METHODS: A Swedish multi-center cohort study including six Obstetrics and Gynecology Departments, where 1294 abortion-seeking women were included. The Screen Questionnaire-Posttraumatic Stress Disorder (SQ-PTSD) was used to evaluate PTSD and PTSS. Measurements were made at the first visit and at three and six month after the abortion. The Swedish universities Scales of Personality (SSP) was used for assessment of Neuroticism-related personality traits. Multiple logistic regression analyses were performed to investigate the risk factors for development of PTSD or PTSS post abortion.

RESULTS: Women who developed PTSD or PTSS after the abortion had higher scores than the comparison group on several of the personality traits associated with Neuroticism, specifically Somatic Trait Anxiety, Psychic Trait Anxiety, Stress Susceptibility and Embitterment. Women who reported high, or very high, scores on Neuroticism had adjusted odds ratios for PTSD/PTSS development of 2.6 (CI 95% 1.2-5.6) and 2.9 (CI 95% 1.3-6.6), respectively.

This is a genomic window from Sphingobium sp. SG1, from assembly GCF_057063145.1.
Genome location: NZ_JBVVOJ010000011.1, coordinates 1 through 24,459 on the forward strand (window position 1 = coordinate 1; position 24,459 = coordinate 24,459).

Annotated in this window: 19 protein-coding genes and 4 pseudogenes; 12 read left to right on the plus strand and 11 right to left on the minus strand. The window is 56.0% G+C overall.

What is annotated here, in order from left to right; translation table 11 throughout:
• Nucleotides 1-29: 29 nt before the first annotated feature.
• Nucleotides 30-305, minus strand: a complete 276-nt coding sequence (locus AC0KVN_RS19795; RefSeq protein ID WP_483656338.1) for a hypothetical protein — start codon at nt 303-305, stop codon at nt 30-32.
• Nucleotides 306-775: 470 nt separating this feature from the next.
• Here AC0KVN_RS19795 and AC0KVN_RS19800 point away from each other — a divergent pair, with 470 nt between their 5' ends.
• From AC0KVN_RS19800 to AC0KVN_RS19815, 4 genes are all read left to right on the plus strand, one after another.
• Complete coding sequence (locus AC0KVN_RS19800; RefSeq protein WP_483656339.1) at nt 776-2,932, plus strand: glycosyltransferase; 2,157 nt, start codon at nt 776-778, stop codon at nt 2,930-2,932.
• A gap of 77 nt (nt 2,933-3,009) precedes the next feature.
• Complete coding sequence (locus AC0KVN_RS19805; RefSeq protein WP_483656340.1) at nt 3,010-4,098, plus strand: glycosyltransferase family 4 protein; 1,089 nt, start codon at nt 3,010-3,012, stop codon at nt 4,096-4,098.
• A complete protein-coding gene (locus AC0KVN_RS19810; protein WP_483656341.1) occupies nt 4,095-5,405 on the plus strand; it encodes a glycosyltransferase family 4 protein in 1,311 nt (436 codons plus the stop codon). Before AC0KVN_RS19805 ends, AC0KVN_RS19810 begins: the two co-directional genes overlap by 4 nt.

CONCLUSION: High scores on Neuroticism-related personality traits influence the risk of PTSD or PTSS post abortion. This finding supports the argument that the most consistent predictor of mental disorders after abortion is pre-existing mental health status.

Keywords
Abortion induced, Anxiety disorders, Personality, Stress disorder, post-traumatic
National Category
Obstetrics, Gynecology and Reproductive Medicine
Identifiers
urn:nbn:se:shh:diva-2812 (URN)10.1186/s12905-017-0417-8 (DOI)28969621 (PubMedID)
Available from: 2017-11-29 Created: 2017-11-29 Last updated: 2023-08-28Bibliographically approved
Wallin Lundell, I., Georgsson, S., Sundström Poromaa, I., Högberg, U., Sydsjö, G. & Skoog Svanberg, A. (2016). How women perceive abortion care: A study focusing on healthy women and those with mental and posttraumatic stress.. In: : . Paper presented at 12th FIAPAC Conference “Improving women’s journeys through abortion”, Lissabon, 13-15 oktober, 2016..
Open this publication in new window or tab >>How women perceive abortion care: A study focusing on healthy women and those with mental and posttraumatic stress.